The Corpse Ride
I know it’s already buried in 2005, but for those willing to broaden their horizon, the strange and affecting Western “The Three Burials of Melquiades Estrada” is worth the dig. I suggest y’all get ‘em shovels, amigos. ‘Cuz here comes the dirt:
The movie is about a corpse, which gets buried three times. Oh, say what? You’re a genius and you already figured that from the title. Well alrighty then, Einstein. I’ll just ask you questions then. Who is Melquiades Estrada? How did he die? How come he gets buried three times? And how is he linked to Border Patrol agent Mike Norton (Barry Pepper) and cattle rancher Pete Perkins (Tommy Lee Jones)? Why do all three (Pete, Mike, and corpse) travel together towards Mexico? And gee, what should you do if you want to know the answers? If you said “watch the movie,” you’re muy smart-o.
Like many hip movies these days, “The Three Burials of Melquiades Estrada” is written non-linearly. This one though doesn’t seem like a gimmick plus it’s not entirely incomprehensible. It feels like digging a buried story and understandably, each shoveled scene is not in sequence. But as the movie becomes deeper, the story becomes more focused and easier to follow. The film’s first half is a tad slow, but on the last half, it giddy-ups to a compelling and odd journey.
The hidden treasure to be found is the acting. I don’t know if this is Barry Pepper’s best work, although this certainly looks the most taxing. His Mike Norton is an unlikable bitch-calling man, whom Pete Perkins captures. Mike is forced to do arduous tasks and so Pepper screams a lot in the movie. In contrast, Jones embodies the captor as a quiet man, a man who’s probably obsessed with Mexican laidback attitude.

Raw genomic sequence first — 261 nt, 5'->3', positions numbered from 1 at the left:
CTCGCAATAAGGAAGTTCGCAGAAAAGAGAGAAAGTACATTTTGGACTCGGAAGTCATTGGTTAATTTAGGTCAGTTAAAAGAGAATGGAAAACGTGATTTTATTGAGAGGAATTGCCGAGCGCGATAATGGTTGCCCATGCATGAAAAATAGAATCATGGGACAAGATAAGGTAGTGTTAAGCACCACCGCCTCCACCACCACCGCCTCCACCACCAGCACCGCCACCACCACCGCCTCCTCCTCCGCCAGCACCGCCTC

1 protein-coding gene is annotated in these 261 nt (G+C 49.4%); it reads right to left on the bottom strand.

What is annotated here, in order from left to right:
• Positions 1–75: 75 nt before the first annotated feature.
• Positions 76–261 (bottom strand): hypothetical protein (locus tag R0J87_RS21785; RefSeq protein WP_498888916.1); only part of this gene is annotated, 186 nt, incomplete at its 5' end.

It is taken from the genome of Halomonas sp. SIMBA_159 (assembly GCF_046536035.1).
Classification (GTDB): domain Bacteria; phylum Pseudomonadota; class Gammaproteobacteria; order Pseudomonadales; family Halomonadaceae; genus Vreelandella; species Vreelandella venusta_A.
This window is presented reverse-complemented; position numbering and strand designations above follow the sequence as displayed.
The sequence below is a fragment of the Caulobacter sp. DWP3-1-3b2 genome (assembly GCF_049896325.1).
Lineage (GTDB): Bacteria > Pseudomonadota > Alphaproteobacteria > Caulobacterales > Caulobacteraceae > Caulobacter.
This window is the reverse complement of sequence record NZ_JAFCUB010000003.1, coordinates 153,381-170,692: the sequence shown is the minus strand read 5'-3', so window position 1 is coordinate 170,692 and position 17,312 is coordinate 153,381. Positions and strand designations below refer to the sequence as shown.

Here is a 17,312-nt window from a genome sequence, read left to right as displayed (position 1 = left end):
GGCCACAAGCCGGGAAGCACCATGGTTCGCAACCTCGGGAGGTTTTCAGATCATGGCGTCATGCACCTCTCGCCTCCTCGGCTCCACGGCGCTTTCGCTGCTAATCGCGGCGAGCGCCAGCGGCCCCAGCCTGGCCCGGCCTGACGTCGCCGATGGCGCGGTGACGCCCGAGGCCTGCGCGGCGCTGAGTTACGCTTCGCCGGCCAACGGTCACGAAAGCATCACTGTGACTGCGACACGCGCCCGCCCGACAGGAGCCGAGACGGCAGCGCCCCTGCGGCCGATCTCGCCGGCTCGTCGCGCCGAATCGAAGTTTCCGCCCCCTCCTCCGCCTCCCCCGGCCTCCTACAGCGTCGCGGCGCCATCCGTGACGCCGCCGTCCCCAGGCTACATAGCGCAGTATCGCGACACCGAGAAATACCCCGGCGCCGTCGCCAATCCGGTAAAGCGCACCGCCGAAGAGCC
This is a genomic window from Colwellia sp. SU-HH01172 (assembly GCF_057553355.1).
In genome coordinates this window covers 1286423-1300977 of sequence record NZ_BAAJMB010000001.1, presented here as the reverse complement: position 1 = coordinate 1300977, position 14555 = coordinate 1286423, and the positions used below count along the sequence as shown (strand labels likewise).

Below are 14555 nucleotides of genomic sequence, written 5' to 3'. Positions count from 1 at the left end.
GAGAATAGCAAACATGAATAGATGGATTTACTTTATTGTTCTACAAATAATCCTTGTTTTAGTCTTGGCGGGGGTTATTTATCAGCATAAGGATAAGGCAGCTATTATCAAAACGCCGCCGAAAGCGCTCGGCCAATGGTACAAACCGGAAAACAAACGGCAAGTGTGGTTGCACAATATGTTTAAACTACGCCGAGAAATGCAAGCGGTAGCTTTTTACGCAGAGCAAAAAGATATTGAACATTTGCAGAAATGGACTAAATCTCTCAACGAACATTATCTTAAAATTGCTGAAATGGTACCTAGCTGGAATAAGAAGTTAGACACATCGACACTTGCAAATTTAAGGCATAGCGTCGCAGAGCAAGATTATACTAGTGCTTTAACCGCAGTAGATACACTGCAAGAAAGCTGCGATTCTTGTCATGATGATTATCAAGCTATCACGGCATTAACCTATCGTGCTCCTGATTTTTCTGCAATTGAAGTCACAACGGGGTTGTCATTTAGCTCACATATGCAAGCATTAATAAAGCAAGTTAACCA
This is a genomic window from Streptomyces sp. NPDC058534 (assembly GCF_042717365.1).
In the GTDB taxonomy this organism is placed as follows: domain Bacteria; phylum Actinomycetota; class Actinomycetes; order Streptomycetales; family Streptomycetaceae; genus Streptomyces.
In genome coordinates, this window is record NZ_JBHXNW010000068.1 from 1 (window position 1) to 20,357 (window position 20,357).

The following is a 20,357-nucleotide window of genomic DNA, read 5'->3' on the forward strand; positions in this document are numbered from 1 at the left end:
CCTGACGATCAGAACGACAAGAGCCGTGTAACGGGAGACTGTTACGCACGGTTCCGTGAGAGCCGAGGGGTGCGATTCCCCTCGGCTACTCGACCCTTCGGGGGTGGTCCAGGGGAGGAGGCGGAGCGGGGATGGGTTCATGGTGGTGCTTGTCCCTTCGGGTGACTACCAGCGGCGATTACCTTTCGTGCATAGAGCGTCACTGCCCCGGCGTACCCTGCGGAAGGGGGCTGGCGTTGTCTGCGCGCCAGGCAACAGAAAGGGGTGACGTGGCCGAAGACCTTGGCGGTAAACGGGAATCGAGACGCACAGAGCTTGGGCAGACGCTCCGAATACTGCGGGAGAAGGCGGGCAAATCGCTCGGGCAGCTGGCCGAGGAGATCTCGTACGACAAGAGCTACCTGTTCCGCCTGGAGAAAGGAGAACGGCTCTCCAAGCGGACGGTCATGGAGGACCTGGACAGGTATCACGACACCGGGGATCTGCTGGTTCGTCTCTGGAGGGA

The story sets up the meeting of these pair just right. You have Mike (an unpleasant man) who’s sorta innocent to be captured. And you have Perkins, who kidnaps Norton in all “good” intentions, but his own brand of justice questionably oversteps into cruelty. So neither man is purely good nor bad. Sadly, such unbiased characterization doesn’t extend throughout the movie. The Mexicans are portrayed as good people while the Texans are seen as bored animals, whose life only become exciting when they pride on keeping illegal aliens out.
The film is written by Guillermo Arriaga (21 Grams) and is directed by Tommy Lee Jones (not in 21 Grams). Even if it centers on death, I assure you it’s far from being brain-dead like most cliche movies. Come on, cowboy/cowgirl, give it ride. The sunset is beckoning.
Tommy Lee Jones, Barry Pepper, Julio Cedillo, Dwight Yoakam, January Jones, Melissa Leo, Vanessa Bauche, and Levon Helm
Tommy Lee Jones
Rated R for language, violence and sexuality